My thinking, years ago, went like this: people, groups of people, compete for limited resources. Even if one side is consistently committed to negotiation, to peaceful compromise (even if BOTH are), physical aggression from a few rogues on one side will inevitably cause armed conflict. How could even the most egalitarian, humanistic leader do anything else, upon witnessing killing of their own?
This evolved to a model of cultural scapegoatism. Violence will arise when there are abundant resources, from just the perception of unfairness or moderately uneven distribution. Tribalism, jingoism, binary exclusivism will then define the in-group by negation. Which is to say, “we are wonderful, we are treated unfairly, and we are the opposite of those people over there.” Those who complain loudest seem to be those who are winning… and suffering the least. So then there’s persecution, murder, war, all metastasizing from a domineering culture who perceives the Other with stereotyping, fear, anger, distrust.
Perhaps, I reasoned, within the framework of a healthy society, one where basic needs of humans are considered, reevaluated, provided for, humanity can reach its potential. The goods and Goods from capitalism can be enjoyed and the cancerous growth of gross inequality regulated — look to Norway, I thought! See how their national competence and foresight took oil wealth and invested it to make the lives of all their residents better and pushed beyond a world powered by oil. If we just built that society, I thought, the bonfire of violence would be starved of oxygen!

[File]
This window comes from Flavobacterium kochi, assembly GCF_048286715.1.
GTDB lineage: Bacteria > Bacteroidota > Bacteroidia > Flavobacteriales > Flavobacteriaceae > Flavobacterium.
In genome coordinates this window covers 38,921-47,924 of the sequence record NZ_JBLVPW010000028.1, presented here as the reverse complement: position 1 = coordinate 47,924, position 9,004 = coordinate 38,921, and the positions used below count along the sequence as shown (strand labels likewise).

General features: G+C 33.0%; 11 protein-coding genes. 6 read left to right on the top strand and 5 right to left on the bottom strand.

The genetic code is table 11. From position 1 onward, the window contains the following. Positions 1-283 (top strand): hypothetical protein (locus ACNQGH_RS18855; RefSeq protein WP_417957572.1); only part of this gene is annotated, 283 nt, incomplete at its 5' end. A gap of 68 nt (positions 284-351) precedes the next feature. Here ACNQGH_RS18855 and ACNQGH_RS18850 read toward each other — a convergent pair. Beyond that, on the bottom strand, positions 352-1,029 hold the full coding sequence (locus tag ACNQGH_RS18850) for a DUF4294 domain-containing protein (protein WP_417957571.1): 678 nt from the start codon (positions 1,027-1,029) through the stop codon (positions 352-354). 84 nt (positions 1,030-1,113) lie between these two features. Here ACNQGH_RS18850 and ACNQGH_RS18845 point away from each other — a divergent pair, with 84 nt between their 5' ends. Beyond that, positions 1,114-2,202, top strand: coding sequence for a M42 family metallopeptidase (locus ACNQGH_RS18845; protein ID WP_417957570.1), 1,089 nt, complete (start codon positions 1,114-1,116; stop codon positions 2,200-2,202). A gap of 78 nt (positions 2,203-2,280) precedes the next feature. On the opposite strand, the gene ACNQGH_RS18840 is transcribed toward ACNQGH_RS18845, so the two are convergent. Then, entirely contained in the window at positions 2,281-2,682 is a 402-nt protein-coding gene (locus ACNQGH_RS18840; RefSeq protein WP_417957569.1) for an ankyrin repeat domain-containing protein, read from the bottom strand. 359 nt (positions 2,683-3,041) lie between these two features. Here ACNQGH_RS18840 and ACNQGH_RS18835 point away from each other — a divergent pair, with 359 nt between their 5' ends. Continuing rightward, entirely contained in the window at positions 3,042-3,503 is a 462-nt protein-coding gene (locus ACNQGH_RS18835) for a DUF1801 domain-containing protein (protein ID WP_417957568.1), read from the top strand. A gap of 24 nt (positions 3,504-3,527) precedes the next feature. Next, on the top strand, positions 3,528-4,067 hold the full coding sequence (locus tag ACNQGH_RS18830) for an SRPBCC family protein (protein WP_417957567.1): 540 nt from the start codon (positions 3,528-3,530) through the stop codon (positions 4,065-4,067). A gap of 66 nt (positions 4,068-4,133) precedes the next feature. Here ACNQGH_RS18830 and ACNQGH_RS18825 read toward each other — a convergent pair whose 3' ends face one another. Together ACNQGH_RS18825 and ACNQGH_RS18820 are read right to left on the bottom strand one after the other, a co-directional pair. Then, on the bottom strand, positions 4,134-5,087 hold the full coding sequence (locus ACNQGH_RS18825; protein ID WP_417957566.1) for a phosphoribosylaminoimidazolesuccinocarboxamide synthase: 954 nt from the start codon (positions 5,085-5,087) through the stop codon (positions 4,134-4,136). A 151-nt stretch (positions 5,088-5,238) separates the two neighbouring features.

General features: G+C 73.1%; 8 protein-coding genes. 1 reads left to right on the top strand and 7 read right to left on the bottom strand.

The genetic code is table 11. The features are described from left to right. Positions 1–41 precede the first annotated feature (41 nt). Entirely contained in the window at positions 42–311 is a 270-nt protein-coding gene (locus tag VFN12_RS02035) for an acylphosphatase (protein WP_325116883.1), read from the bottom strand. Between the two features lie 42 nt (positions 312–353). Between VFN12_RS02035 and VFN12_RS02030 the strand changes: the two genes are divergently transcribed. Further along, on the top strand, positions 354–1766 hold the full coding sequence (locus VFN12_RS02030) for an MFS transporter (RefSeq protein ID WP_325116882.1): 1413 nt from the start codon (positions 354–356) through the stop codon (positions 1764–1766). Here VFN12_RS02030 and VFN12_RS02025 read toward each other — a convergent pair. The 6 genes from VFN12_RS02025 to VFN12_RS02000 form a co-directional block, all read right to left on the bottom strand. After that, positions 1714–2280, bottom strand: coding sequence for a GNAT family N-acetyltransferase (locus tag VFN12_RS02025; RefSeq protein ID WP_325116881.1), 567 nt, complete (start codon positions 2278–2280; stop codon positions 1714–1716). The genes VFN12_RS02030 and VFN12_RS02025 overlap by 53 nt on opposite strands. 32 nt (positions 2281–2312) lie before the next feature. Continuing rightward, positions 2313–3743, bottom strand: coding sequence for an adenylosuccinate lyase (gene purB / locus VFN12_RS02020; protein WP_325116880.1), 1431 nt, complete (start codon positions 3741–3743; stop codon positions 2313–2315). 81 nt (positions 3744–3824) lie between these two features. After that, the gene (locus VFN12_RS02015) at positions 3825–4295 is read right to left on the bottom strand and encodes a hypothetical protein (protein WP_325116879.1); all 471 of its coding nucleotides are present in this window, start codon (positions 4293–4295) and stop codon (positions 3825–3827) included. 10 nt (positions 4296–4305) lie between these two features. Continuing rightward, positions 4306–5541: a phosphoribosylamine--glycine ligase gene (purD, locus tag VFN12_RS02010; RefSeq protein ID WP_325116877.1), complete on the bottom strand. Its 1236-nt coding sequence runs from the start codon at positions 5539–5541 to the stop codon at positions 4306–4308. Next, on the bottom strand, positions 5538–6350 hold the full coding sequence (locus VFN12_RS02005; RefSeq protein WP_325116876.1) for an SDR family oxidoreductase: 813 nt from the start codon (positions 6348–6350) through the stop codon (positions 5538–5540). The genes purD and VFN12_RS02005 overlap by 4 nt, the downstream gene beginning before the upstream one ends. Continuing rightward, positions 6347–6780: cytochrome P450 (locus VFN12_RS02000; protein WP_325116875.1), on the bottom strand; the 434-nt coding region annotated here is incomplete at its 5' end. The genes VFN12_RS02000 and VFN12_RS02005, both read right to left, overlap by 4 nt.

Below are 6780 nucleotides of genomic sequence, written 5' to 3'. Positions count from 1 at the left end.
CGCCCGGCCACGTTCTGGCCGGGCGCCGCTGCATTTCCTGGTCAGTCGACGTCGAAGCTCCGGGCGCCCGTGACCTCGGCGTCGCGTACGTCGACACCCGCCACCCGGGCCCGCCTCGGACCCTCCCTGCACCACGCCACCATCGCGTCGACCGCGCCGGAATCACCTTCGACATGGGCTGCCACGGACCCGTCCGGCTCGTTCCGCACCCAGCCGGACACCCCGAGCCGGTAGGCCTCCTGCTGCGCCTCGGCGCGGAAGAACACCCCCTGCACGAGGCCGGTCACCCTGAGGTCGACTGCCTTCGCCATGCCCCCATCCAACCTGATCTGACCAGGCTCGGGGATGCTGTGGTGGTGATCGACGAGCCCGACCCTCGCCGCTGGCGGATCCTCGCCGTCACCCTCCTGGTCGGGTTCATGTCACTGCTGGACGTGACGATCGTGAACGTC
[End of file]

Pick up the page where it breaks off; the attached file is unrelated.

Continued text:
And then I read about the nigh-thousand year suffering of the Cagots:
Cagots were shunned and hated. While restrictions varied by time and place, they were typically required to live in separate quarters in towns, called cagoteries, which were often on the far outskirts of the villages. Cagots were excluded from all political and social rights. They were not allowed to marry non-Cagots, enter taverns, hold cabarets, use public fountains, sell food or wine, touch food in the market, work with livestock, or enter mills. They were allowed to enter a church only by a special door and, during the service, a rail separated them from the other worshippers.
“Ok, ok” I thought, “it’s just another example of fighting over something important, some thing arising from insufficient resources.” But then I read further:
The Cagots were not an ethnic group, nor a religious group. They spoke the same language as the people in an area and generally kept the same religion as well. Their only distinguishing feature was their descent from families identified as Cagots. Few consistent reasons were given as to why they should be hated; accusations varied from Cagots being cretins, lepers, heretics, cannibals, to simply being intrinsically evil.
Then the amorality of it, the nihilistic cruelty sunk in.
Which puts us at my thinking today: it seems to me that the human’s need for a strong sense of belonging and their concept of self is so fragile that violence cannot be blamed on conditions of intractable scarcity, or scapegoatism. No. It seems humans have an instinctual, intrinsic desire to inflict pain and suffering on another. Or, more precisely, an Other.
So that’s where I am today. I propose this: you can give a village, a people, a nation, an entire global society universal basic income, healthcare, justice, democracy, and they will destroy it, just to watch it burn. Because that is the essence of the human animal.
But we won’t know if my guess is correct until we first build that society. So let’s built it and hope I’m wrong.